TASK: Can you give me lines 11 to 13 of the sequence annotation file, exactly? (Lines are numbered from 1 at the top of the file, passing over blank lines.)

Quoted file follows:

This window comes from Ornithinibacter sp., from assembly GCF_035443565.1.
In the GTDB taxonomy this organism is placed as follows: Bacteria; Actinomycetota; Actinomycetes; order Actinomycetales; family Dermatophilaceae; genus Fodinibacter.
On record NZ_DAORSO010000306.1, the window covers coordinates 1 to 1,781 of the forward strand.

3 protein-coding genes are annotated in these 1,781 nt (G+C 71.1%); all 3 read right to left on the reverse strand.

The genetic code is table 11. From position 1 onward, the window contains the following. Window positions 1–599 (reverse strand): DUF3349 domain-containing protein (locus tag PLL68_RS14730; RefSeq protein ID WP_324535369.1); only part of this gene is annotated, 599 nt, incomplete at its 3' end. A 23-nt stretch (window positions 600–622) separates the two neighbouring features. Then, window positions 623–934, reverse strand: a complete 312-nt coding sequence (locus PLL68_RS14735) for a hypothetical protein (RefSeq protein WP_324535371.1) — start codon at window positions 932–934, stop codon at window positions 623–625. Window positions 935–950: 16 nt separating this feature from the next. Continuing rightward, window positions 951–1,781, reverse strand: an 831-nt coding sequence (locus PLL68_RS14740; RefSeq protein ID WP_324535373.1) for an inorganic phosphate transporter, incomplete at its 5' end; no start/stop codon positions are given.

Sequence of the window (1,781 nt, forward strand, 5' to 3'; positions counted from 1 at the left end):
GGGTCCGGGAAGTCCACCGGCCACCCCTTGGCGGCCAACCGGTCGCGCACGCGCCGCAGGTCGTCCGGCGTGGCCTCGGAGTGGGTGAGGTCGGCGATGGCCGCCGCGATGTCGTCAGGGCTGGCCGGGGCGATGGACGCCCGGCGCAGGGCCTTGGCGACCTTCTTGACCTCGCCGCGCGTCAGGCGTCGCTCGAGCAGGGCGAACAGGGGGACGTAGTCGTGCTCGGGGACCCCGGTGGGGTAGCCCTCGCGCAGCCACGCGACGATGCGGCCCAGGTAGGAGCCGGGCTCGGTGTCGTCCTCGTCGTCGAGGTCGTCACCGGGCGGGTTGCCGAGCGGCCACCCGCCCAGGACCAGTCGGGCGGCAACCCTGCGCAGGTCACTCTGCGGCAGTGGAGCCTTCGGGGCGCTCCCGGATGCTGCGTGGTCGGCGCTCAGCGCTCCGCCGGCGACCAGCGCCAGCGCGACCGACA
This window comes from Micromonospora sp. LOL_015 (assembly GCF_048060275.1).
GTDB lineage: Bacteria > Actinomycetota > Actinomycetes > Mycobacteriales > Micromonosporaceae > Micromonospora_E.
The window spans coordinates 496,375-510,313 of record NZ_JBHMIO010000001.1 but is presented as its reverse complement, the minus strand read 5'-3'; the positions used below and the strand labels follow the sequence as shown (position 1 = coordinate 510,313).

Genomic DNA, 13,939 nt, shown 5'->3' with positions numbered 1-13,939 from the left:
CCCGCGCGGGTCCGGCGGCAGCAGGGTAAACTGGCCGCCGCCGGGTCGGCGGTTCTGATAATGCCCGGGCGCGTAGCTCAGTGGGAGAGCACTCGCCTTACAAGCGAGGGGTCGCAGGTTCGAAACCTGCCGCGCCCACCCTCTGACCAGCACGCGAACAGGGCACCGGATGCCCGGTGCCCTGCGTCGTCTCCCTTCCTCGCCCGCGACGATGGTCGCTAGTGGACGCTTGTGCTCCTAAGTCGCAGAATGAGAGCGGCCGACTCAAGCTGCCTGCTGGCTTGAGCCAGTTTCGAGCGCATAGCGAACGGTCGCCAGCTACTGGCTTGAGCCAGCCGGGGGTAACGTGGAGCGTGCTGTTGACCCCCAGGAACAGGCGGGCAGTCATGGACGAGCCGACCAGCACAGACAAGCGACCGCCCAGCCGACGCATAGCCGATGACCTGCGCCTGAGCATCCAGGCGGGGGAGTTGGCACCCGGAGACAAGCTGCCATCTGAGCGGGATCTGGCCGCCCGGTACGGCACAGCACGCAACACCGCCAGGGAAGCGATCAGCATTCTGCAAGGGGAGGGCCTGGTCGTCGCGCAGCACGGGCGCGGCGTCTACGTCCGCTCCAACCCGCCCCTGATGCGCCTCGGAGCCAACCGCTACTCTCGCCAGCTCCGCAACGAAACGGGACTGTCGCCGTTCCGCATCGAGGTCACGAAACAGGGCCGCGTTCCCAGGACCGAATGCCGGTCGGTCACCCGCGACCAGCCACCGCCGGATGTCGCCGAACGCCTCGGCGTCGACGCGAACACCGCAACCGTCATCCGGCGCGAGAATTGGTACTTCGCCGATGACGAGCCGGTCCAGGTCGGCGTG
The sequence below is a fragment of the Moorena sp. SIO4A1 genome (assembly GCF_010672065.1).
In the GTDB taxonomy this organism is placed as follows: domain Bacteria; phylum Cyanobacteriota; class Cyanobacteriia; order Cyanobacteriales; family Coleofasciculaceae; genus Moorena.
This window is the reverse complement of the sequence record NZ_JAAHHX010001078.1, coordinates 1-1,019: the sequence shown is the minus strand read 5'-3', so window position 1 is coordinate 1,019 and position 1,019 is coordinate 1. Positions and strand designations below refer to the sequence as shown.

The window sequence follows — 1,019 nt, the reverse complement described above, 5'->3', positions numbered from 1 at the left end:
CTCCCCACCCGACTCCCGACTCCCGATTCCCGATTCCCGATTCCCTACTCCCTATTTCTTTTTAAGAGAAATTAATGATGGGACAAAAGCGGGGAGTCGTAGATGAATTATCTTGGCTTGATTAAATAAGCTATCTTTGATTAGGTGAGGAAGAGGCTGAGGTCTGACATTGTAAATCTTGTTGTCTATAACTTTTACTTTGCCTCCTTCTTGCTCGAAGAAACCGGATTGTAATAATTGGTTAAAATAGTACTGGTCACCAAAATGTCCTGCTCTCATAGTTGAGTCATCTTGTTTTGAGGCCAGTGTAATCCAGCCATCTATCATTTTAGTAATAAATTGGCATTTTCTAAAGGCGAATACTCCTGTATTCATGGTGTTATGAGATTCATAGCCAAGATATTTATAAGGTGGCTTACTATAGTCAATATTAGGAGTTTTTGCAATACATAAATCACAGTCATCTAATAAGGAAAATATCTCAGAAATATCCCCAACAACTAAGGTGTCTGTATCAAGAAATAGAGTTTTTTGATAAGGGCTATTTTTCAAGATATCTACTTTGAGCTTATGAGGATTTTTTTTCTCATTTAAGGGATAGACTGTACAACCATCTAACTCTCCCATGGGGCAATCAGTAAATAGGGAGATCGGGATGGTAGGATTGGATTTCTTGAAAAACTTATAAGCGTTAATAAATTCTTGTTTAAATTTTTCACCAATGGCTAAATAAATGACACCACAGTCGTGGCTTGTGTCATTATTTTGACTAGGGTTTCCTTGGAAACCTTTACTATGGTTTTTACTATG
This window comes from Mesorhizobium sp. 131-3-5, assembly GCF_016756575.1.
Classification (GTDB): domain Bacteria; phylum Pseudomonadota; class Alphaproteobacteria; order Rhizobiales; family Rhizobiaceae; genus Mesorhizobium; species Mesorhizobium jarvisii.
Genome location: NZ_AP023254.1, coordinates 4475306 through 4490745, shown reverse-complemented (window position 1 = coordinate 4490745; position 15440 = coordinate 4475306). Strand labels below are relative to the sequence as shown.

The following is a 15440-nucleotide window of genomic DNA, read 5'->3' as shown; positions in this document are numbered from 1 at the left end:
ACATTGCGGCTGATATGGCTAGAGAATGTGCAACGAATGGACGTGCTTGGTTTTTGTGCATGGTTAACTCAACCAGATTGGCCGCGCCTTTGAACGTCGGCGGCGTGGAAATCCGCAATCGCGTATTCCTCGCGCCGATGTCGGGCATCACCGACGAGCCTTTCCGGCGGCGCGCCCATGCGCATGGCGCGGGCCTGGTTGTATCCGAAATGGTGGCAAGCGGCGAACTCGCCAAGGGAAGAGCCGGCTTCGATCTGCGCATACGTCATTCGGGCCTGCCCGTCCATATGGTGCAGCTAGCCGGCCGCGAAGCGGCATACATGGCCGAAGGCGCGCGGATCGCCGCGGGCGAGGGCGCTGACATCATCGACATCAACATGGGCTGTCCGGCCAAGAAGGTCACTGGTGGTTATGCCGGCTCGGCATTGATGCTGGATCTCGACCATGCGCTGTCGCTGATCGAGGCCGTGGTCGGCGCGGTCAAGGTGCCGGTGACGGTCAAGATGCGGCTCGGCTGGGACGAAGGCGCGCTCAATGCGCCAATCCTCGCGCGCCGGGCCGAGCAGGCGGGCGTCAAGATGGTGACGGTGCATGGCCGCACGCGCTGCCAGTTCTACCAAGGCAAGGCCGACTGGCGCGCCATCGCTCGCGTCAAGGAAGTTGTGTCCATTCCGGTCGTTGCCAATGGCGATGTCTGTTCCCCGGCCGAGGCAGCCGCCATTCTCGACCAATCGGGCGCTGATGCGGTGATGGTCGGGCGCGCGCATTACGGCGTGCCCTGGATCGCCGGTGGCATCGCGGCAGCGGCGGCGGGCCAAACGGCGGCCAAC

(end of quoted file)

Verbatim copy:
Genomic DNA, 13,939 nt, shown 5'->3' with positions numbered 1-13,939 from the left:
CCCGCGCGGGTCCGGCGGCAGCAGGGTAAACTGGCCGCCGCCGGGTCGGCGGTTCTGATAATGCCCGGGCGCGTAGCTCAGTGGGAGAGCACTCGCCTTACAAGCGAGGGGTCGCAGGTTCGAAACCTGCCGCGCCCACCCTCTGACCAGCACGCGAACAGGGCACCGGATGCCCGGTGCCCTGCGTCGTCTCCCTTCCTCGCCCGCGACGATGGTCGCTAGTGGACGCTTGTGCTCCTAAGTCGCAGAATGAGAGCGGCCGACTCAAGCTGCCTGCTGGCTTGAGCCAGTTTCGAGCGCATAGCGAACGGTCGCCAGCTACTGGCTTGAGCCAGCCGGGGGTAACGTGGAGCGTGCTGTTGACCCCCAGGAACAGGCGGGCAGTCATGGACGAGCCGACCAGCACAGACAAGCGACCGCCCAGCCGACGCATAGCCGATGACCTGCGCCTGAGCATCCAGGCGGGGGAGTTGGCACCCGGAGACAAGCTGCCATCTGAGCGGGATCTGGCCGCCCGGTACGGCACAGCACGCAACACCGCCAGGGAAGCGATCAGCATTCTGCAAGGGGAGGGCCTGGTCGTCGCGCAGCACGGGCGCGGCGTCTACGTCCGCTCCAACCCGCCCCTGATGCGCCTCGGAGCCAACCGCTACTCTCGCCAGCTCCGCAACGAAACGGGACTGTCGCCGTTCCGCATCGAGGTCACGAAACAGGGCCGCGTTCCCAGGACCGAATGCCGGTCGGTCACCCGCGACCAGCCACCGCCGGATGTCGCCGAACGCCTCGGCGTCGACGCGAACACCGCAACCGTCATCCGGCGCGAGAATTGGTACTTCGCCGATGACGAGCCGGTCCAGGTCGGCGTG
The sequence below is a fragment of the Moorena sp. SIO4A1 genome (assembly GCF_010672065.1).